Fred Imbert, Maggie Fitzgerald
Dow futures implied an opening gain of about 171 points. Dow futures gained 181 points, or 0.7%. Futures for the S&P 500 added 0.5%. Nasdaq 100 futures were higher by 0.4%.
The Nasdaq 100 index, which tracks the 100-largest nonfinancial companies in the Nasdaq Composite, entered Wednesday less than 1% from its record high set Feb. 19. The index has rallied 42.6% from an intraday low set on March 23. Those gains have been provided in large part by stocks that benefited from people staying at home due to the coronavirus. During premarket trading, the Invesco QQQ Trust — which tracks the Nasdaq 100 — traded 0.3% higher.
The S&P 500 is up 1% so far in June, bringing its gain from its pandemic low in March to more than 40%.
Nationwide protests were largely calm on Monday evening.
“Despite several issues of importance — national riots, Chinese relations, an ongoing pandemic — the stock market is primarily focused on a single thing: the restart of U.S. and global economic activities,” Jim Paulsen, chief investment strategist at the Leuthold Group, told CNBC.
The Dow Jones Industrial Average climbed 267 points, or 1.05% on Tuesday. The S&P 500 also registered a gain, climbing 0.82%.
Stocks tied to the reopening of states outperformed. Citigroup, Wells Fargo and Bank of America all rose at least 0.9%. Gap climbed 7.7%. Southwest gained 2.6%. Mall and shopping center operators saw robust gains on Tuesday.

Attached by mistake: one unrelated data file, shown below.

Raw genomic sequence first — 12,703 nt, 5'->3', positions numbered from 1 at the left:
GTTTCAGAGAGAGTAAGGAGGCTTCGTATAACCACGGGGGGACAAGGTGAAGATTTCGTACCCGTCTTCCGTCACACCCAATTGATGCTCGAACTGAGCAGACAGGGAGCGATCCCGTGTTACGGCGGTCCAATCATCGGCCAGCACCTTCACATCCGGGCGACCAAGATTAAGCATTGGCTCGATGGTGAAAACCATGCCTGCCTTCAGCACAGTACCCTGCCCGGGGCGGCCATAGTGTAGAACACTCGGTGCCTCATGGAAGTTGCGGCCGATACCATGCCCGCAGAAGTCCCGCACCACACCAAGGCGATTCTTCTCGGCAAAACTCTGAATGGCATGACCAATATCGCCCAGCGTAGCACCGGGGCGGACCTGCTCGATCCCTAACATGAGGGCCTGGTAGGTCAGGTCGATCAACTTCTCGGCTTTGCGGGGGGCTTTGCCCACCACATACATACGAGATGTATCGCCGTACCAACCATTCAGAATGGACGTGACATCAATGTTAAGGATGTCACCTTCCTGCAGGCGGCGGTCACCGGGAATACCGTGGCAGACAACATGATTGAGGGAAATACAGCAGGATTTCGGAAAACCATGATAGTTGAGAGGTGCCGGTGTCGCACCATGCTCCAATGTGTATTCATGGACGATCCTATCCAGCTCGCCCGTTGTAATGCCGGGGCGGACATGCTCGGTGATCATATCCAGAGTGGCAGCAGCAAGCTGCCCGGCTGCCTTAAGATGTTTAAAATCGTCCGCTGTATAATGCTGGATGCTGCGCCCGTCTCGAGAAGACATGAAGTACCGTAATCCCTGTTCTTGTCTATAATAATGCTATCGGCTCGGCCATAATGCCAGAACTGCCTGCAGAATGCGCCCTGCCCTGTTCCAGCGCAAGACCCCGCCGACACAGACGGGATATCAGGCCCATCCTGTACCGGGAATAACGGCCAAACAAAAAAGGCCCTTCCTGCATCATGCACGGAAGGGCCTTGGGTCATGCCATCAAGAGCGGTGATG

The Nasdaq Composite was the relative underperformer, gaining 0.6% as investors focused on the economic reopening and rotated out of the stay-at-home plays.
“The broader stock market (i.e., small cap stocks, cyclical sectors, international stock markets and emerging stock markets) is increasingly participating more pronouncedly in this rally suggesting the recession is ending,” Paulsen added.
Stocks have continued their trek upward as risk appetite grows on optimism that the worst of the economic downturn from the spread of the coronavirus is in the past. Gains in June follow back-to-back monthly increases in April and May for U.S. equities.
The Dow is now up more than 41% from its 52-week low on March 23.
Wharton professor Jeremy Siegel said the stock market rally still has further to go thanks to the massive support from the Federal Reserve.
“I think this rally has further to go. It has all those doubters there but it’s the liquidity that the Fed provided that I think is the prime determinant,” Siegel said on CNBC’s “Closing Bell.”
While stocks have largely shrugged off unrest around the country, federal and local governments are taking action. Major cities like New York and Chicago have imposed curfews in an effort to dissipate the mass gatherings. President Donald Trump said Monday night he will deploy the military if states and cities failed to quell the demonstrations.
On Wednesday, the ADP private sector jobs report will be released at 8:30 a.m. Analysts polled by FactSet are expecting a loss of 8.75 million jobs in May. This comes after payrolls hemorrhaged more than 20 million jobs in April as companies sliced workers amid a coronavirus-induced shutdown that took most of the U.S. economy offline. April marked the worst job loss in the history of the ADP report.
Markit Services PMI and ISM Non-manufacturing survey will also come out before the bell on Wednesday.